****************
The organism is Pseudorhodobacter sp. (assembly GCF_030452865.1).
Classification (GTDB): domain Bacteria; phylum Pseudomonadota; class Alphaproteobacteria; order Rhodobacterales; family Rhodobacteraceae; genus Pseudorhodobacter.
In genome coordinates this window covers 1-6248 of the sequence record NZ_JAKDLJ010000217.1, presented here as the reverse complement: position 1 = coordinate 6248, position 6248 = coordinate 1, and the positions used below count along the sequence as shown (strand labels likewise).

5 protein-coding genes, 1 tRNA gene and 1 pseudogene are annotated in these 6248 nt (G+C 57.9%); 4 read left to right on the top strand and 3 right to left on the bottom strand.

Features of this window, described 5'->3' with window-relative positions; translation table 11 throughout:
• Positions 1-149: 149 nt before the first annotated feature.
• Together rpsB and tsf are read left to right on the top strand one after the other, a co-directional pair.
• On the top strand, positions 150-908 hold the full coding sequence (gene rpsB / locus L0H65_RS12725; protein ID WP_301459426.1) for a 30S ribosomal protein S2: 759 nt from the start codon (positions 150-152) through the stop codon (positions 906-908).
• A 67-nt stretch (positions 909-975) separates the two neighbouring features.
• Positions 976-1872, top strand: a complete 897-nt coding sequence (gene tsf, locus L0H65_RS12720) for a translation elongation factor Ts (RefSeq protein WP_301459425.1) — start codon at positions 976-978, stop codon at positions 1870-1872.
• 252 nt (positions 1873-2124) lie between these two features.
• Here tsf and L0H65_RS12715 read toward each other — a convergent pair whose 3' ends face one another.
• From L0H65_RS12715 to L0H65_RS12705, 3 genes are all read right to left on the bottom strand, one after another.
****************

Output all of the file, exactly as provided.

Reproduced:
The organism is Pseudorhodobacter sp. (assembly GCF_030452865.1).
Classification (GTDB): domain Bacteria; phylum Pseudomonadota; class Alphaproteobacteria; order Rhodobacterales; family Rhodobacteraceae; genus Pseudorhodobacter.
In genome coordinates this window covers 1-6248 of the sequence record NZ_JAKDLJ010000217.1, presented here as the reverse complement: position 1 = coordinate 6248, position 6248 = coordinate 1, and the positions used below count along the sequence as shown (strand labels likewise).

5 protein-coding genes, 1 tRNA gene and 1 pseudogene are annotated in these 6248 nt (G+C 57.9%); 4 read left to right on the top strand and 3 right to left on the bottom strand.

Features of this window, described 5'->3' with window-relative positions; translation table 11 throughout:
• Positions 1-149: 149 nt before the first annotated feature.
• Together rpsB and tsf are read left to right on the top strand one after the other, a co-directional pair.
• On the top strand, positions 150-908 hold the full coding sequence (gene rpsB / locus L0H65_RS12725; protein ID WP_301459426.1) for a 30S ribosomal protein S2: 759 nt from the start codon (positions 150-152) through the stop codon (positions 906-908).
• A 67-nt stretch (positions 909-975) separates the two neighbouring features.
• Positions 976-1872, top strand: a complete 897-nt coding sequence (gene tsf, locus L0H65_RS12720) for a translation elongation factor Ts (RefSeq protein WP_301459425.1) — start codon at positions 976-978, stop codon at positions 1870-1872.
• 252 nt (positions 1873-2124) lie between these two features.
• Here tsf and L0H65_RS12715 read toward each other — a convergent pair whose 3' ends face one another.
• From L0H65_RS12715 to L0H65_RS12705, 3 genes are all read right to left on the bottom strand, one after another.